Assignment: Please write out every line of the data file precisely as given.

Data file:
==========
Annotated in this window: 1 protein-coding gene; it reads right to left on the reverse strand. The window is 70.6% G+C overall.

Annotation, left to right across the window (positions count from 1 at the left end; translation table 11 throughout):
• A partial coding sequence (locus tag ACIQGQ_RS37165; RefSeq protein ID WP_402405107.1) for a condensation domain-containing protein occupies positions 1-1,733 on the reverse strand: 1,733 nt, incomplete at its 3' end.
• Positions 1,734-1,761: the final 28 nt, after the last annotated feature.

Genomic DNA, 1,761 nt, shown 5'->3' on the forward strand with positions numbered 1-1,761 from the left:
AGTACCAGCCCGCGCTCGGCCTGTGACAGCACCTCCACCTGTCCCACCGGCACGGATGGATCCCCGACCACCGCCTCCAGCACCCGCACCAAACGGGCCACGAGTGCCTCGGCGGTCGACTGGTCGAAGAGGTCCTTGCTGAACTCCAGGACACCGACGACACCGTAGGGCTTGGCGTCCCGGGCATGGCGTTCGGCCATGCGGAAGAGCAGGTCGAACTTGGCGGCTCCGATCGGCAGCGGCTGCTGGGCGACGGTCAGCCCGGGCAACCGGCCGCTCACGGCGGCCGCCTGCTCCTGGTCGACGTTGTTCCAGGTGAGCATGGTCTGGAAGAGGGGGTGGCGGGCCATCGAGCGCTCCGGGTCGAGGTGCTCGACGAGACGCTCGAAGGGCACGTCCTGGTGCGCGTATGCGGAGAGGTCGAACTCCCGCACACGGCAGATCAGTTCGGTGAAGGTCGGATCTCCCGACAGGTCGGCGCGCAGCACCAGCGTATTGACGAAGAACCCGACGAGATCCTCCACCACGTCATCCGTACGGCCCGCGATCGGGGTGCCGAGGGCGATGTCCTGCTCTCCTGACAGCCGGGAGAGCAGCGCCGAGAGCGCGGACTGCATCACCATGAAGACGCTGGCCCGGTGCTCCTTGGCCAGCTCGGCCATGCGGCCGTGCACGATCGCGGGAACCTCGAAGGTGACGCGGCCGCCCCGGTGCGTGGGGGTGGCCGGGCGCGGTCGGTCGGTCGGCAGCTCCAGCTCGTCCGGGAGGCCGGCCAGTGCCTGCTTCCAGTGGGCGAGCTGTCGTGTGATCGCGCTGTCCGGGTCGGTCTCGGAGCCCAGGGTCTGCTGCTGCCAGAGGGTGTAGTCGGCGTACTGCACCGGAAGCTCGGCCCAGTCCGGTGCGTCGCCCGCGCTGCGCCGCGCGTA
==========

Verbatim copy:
Annotated in this window: 1 protein-coding gene; it reads right to left on the reverse strand. The window is 70.6% G+C overall.

Annotation, left to right across the window (positions count from 1 at the left end; translation table 11 throughout):
• A partial coding sequence (locus tag ACIQGQ_RS37165; RefSeq protein ID WP_402405107.1) for a condensation domain-containing protein occupies positions 1-1,733 on the reverse strand: 1,733 nt, incomplete at its 3' end.
• Positions 1,734-1,761: the final 28 nt, after the last annotated feature.

Genomic DNA, 1,761 nt, shown 5'->3' on the forward strand with positions numbered 1-1,761 from the left:
AGTACCAGCCCGCGCTCGGCCTGTGACAGCACCTCCACCTGTCCCACCGGCACGGATGGATCCCCGACCACCGCCTCCAGCACCCGCACCAAACGGGCCACGAGTGCCTCGGCGGTCGACTGGTCGAAGAGGTCCTTGCTGAACTCCAGGACACCGACGACACCGTAGGGCTTGGCGTCCCGGGCATGGCGTTCGGCCATGCGGAAGAGCAGGTCGAACTTGGCGGCTCCGATCGGCAGCGGCTGCTGGGCGACGGTCAGCCCGGGCAACCGGCCGCTCACGGCGGCCGCCTGCTCCTGGTCGACGTTGTTCCAGGTGAGCATGGTCTGGAAGAGGGGGTGGCGGGCCATCGAGCGCTCCGGGTCGAGGTGCTCGACGAGACGCTCGAAGGGCACGTCCTGGTGCGCGTATGCGGAGAGGTCGAACTCCCGCACACGGCAGATCAGTTCGGTGAAGGTCGGATCTCCCGACAGGTCGGCGCGCAGCACCAGCGTATTGACGAAGAACCCGACGAGATCCTCCACCACGTCATCCGTACGGCCCGCGATCGGGGTGCCGAGGGCGATGTCCTGCTCTCCTGACAGCCGGGAGAGCAGCGCCGAGAGCGCGGACTGCATCACCATGAAGACGCTGGCCCGGTGCTCCTTGGCCAGCTCGGCCATGCGGCCGTGCACGATCGCGGGAACCTCGAAGGTGACGCGGCCGCCCCGGTGCGTGGGGGTGGCCGGGCGCGGTCGGTCGGTCGGCAGCTCCAGCTCGTCCGGGAGGCCGGCCAGTGCCTGCTTCCAGTGGGCGAGCTGTCGTGTGATCGCGCTGTCCGGGTCGGTCTCGGAGCCCAGGGTCTGCTGCTGCCAGAGGGTGTAGTCGGCGTACTGCACCGGAAGCTCGGCCCAGTCCGGTGCGTCGCCCGCGCTGCGCCGCGCGTA